Since Rosenbaum,1 in 1882, called attention to the depletion of hepatic glycogen following chloroform narcosis, arsenic or phosphorus poisoning and excessive administration of morphine, there has been adequate confirmation of the fact that a damaged liver contains little glycogen.2 Concomitant with the loss of glycogen, fatty changes appear in the liver after exposure to these hepatotoxic agents. Rosenfeld3 observed that animals fed carbohydrate are, in general, less susceptible to any drug which produces accumulations of fat in the liver. Furthermore, after such poisonings the feeding of dextrose aids recovery of the animal. Since the early reports of Whipple and Sperry,4 Opie and Alford5 and Graham6 on the resistance to chloroform or phosphorus poisoning of animals fed large amounts of carbohydrate or animals with livers containing large stores of glycogen, there have been many similar observations.7 The protective action of high carbohydrate intake has also been noted in the prevention of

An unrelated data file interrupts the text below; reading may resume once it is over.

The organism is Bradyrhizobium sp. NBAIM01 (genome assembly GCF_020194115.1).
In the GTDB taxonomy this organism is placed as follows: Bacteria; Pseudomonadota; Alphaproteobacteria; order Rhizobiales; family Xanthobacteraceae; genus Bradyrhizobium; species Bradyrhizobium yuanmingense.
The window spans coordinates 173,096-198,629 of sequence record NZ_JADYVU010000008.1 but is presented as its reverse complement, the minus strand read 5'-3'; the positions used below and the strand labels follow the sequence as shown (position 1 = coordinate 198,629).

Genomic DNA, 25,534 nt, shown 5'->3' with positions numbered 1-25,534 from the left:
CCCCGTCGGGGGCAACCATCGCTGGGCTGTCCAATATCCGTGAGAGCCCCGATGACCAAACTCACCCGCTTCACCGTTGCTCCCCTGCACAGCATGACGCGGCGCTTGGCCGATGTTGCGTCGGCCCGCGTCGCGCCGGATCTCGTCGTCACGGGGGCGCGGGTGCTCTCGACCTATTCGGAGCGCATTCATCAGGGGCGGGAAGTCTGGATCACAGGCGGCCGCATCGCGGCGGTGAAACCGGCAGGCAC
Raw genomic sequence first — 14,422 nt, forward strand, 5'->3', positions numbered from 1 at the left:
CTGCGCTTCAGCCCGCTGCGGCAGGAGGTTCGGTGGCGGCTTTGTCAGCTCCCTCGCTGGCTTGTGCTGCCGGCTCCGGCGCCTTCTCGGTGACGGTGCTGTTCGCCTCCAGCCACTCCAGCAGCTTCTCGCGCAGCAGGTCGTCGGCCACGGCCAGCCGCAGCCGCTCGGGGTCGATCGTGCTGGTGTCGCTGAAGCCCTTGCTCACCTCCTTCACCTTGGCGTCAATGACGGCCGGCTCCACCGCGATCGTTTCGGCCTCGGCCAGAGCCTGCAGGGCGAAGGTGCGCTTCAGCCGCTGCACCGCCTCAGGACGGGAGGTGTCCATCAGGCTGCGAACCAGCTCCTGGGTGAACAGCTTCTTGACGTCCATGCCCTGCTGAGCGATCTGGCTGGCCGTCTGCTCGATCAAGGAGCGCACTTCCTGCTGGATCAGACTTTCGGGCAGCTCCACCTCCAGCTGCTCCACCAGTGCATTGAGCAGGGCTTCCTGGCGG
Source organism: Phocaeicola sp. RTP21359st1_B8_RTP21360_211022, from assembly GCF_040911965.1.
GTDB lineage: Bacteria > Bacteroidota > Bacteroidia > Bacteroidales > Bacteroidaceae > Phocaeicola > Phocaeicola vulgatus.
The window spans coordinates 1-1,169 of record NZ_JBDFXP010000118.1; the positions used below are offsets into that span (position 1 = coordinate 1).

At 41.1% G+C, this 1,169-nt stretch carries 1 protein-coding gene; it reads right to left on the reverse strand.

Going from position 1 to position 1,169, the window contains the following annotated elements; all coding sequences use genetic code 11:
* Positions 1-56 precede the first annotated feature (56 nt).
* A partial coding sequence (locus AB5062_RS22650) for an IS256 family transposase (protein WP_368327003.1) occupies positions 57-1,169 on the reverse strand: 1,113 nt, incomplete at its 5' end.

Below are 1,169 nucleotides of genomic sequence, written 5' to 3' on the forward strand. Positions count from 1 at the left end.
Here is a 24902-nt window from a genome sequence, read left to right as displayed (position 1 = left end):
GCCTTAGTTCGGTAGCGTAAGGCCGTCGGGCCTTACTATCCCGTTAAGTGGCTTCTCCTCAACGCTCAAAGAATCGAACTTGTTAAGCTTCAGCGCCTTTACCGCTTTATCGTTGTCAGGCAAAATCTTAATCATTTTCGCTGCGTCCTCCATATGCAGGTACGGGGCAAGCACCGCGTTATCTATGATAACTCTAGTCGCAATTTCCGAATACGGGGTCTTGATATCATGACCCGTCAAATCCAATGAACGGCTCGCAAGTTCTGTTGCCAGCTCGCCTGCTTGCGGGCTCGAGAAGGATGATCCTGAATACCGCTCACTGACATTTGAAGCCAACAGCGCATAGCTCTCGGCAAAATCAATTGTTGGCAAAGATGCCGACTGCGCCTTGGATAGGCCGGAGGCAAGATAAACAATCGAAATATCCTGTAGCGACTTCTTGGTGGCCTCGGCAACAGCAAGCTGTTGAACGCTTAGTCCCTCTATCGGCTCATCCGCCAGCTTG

SOSKIN S, HYMAN M. PHYSIOLOGIC BASIS OF INTRAVENOUS DEXTROSE THERAPY FOR DISEASES OF THE LIVER. Arch Intern Med (Chic). 1939;64(6):1265–1270. doi:10.1001/archinte.1939.00190060134009
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